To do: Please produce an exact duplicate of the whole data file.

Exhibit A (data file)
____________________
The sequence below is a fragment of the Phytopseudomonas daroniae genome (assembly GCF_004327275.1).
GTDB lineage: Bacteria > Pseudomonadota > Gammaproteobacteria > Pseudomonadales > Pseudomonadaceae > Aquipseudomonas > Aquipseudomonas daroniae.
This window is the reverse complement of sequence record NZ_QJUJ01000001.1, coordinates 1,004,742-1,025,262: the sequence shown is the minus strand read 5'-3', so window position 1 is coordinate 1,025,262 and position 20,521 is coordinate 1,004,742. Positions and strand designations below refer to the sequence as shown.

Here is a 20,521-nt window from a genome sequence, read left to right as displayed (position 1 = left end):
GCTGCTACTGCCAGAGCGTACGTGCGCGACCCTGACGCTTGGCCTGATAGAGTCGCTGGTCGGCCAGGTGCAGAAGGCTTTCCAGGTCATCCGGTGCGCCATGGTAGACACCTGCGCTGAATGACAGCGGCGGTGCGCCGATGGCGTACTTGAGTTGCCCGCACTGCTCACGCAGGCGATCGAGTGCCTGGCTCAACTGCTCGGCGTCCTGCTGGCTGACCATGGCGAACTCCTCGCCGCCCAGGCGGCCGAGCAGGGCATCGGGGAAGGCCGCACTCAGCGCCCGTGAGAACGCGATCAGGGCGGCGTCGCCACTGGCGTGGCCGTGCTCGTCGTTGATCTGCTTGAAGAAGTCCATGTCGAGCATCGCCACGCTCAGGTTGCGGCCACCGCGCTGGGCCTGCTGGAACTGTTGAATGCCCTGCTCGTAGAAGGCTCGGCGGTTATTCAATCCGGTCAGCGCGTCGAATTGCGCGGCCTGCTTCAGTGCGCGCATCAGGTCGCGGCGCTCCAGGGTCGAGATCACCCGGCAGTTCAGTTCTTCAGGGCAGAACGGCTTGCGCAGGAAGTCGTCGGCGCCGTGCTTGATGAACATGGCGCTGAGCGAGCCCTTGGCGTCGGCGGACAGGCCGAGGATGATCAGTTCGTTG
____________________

The sequence below is a fragment of the Phytopseudomonas daroniae genome (assembly GCF_004327275.1).
GTDB lineage: Bacteria > Pseudomonadota > Gammaproteobacteria > Pseudomonadales > Pseudomonadaceae > Aquipseudomonas > Aquipseudomonas daroniae.
This window is the reverse complement of sequence record NZ_QJUJ01000001.1, coordinates 1,004,742-1,025,262: the sequence shown is the minus strand read 5'-3', so window position 1 is coordinate 1,025,262 and position 20,521 is coordinate 1,004,742. Positions and strand designations below refer to the sequence as shown.

Here is a 20,521-nt window from a genome sequence, read left to right as displayed (position 1 = left end):
GCTGCTACTGCCAGAGCGTACGTGCGCGACCCTGACGCTTGGCCTGATAGAGTCGCTGGTCGGCCAGGTGCAGAAGGCTTTCCAGGTCATCCGGTGCGCCATGGTAGACACCTGCGCTGAATGACAGCGGCGGTGCGCCGATGGCGTACTTGAGTTGCCCGCACTGCTCACGCAGGCGATCGAGTGCCTGGCTCAACTGCTCGGCGTCCTGCTGGCTGACCATGGCGAACTCCTCGCCGCCCAGGCGGCCGAGCAGGGCATCGGGGAAGGCCGCACTCAGCGCCCGTGAGAACGCGATCAGGGCGGCGTCGCCACTGGCGTGGCCGTGCTCGTCGTTGATCTGCTTGAAGAAGTCCATGTCGAGCATCGCCACGCTCAGGTTGCGGCCACCGCGCTGGGCCTGCTGGAACTGTTGAATGCCCTGCTCGTAGAAGGCTCGGCGGTTATTCAATCCGGTCAGCGCGTCGAATTGCGCGGCCTGCTTCAGTGCGCGCATCAGGTCGCGGCGCTCCAGGGTCGAGATCACCCGGCAGTTCAGTTCTTCAGGGCAGAACGGCTTGCGCAGGAAGTCGTCGGCGCCGTGCTTGATGAACATGGCGCTGAGCGAGCCCTTGGCGTCGGCGGACAGGCCGAGGATGATCAGTTCGTTG